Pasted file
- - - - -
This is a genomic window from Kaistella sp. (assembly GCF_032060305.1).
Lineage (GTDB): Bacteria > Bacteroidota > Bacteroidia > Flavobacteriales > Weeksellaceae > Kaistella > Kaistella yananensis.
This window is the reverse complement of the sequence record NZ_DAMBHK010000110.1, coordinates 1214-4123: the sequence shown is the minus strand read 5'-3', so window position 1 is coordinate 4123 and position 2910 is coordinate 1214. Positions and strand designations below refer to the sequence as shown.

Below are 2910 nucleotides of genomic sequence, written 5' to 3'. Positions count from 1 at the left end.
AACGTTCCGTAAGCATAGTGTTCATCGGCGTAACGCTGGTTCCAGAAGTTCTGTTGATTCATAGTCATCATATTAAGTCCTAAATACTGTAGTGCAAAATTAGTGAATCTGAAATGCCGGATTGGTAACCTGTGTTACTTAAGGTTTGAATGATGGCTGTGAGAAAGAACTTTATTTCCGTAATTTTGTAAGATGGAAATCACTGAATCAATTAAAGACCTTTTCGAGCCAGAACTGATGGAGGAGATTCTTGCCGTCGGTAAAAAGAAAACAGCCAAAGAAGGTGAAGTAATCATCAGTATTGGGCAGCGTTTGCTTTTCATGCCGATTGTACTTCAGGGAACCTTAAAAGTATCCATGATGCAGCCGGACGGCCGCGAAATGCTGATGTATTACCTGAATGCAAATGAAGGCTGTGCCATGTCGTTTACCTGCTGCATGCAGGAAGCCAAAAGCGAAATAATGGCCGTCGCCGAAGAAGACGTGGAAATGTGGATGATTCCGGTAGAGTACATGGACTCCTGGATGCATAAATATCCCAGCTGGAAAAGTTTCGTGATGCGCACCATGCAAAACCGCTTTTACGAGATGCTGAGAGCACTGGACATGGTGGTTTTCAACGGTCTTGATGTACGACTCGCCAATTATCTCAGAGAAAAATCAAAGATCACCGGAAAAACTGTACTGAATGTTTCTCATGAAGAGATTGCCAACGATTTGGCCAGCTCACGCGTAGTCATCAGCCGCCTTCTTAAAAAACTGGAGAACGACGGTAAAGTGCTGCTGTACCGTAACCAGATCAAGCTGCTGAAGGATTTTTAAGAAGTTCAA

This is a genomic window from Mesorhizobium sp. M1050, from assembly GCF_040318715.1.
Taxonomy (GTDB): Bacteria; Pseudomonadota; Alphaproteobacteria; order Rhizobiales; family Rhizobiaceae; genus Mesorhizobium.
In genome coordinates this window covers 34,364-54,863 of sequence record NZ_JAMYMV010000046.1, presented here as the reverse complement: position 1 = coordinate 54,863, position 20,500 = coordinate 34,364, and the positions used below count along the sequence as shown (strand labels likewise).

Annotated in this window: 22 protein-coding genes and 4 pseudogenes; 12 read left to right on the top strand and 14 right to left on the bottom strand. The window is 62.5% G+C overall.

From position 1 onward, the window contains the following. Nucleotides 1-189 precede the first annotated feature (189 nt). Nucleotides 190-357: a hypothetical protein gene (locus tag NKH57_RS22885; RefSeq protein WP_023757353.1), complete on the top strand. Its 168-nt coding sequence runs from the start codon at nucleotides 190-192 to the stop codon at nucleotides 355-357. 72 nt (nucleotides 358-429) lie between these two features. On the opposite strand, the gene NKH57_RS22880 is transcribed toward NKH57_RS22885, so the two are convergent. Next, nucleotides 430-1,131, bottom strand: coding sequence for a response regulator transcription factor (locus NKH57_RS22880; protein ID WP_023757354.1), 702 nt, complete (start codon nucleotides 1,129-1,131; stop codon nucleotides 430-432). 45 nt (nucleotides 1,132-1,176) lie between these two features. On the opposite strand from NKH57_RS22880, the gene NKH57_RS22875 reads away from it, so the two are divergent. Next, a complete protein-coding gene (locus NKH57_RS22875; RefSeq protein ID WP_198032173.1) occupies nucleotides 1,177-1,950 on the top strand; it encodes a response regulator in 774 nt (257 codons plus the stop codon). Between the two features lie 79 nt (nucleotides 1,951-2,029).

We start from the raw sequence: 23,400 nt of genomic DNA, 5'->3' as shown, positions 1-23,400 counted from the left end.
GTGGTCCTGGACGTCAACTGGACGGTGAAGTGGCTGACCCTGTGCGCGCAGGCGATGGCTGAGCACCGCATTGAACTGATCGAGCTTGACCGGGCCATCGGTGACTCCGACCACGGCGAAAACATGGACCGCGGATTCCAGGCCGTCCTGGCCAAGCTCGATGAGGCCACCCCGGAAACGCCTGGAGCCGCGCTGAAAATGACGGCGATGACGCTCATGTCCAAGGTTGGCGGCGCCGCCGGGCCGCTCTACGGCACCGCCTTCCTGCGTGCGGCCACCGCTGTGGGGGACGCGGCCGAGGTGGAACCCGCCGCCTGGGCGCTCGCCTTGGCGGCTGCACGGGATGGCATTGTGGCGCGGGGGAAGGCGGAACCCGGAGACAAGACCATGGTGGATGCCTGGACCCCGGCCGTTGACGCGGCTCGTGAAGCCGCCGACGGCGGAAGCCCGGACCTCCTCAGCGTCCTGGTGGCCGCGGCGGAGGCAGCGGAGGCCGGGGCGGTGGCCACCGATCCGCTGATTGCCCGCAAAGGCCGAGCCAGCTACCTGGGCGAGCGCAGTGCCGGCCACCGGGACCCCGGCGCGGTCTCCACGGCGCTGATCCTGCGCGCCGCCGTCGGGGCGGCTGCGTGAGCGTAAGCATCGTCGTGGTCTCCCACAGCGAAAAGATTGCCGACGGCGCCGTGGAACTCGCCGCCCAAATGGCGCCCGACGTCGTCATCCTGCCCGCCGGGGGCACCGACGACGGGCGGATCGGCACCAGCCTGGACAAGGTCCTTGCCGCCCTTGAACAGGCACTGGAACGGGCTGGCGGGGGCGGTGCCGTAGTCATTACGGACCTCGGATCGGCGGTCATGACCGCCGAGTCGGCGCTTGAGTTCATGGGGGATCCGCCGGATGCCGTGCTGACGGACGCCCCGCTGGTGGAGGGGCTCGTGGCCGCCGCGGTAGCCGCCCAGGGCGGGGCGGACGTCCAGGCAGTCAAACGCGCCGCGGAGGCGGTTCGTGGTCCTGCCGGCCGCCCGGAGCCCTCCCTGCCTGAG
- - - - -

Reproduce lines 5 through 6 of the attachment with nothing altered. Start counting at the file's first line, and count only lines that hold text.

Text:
AACGTTCCGTAAGCATAGTGTTCATCGGCGTAACGCTGGTTCCAGAAGTTCTGTTGATTCATAGTCATCATATTAAGTCCTAAATACTGTAGTGCAAAATTAGTGAATCTGAAATGCCGGATTGGTAACCTGTGTTACTTAAGGTTTGAATGATGGCTGTGAGAAAGAACTTTATTTCCGTAATTTTGTAAGATGGAAATCACTGAATCAATTAAAGACCTTTTCGAGCCAGAACTGATGGAGGAGATTCTTGCCGTCGGTAAAAAGAAAACAGCCAAAGAAGGTGAAGTAATCATCAGTATTGGGCAGCGTTTGCTTTTCATGCCGATTGTACTTCAGGGAACCTTAAAAGTATCCATGATGCAGCCGGACGGCCGCGAAATGCTGATGTATTACCTGAATGCAAATGAAGGCTGTGCCATGTCGTTTACCTGCTGCATGCAGGAAGCCAAAAGCGAAATAATGGCCGTCGCCGAAGAAGACGTGGAAATGTGGATGATTCCGGTAGAGTACATGGACTCCTGGATGCATAAATATCCCAGCTGGAAAAGTTTCGTGATGCGCACCATGCAAAACCGCTTTTACGAGATGCTGAGAGCACTGGACATGGTGGTTTTCAACGGTCTTGATGTACGACTCGCCAATTATCTCAGAGAAAAATCAAAGATCACCGGAAAAACTGTACTGAATGTTTCTCATGAAGAGATTGCCAACGATTTGGCCAGCTCACGCGTAGTCATCAGCCGCCTTCTTAAAAAACTGGAGAACGACGGTAAAGTGCTGCTGTACCGTAACCAGATCAAGCTGCTGAAGGATTTTTAAGAAGTTCAA

This is a genomic window from Mesorhizobium sp. M1050, from assembly GCF_040318715.1.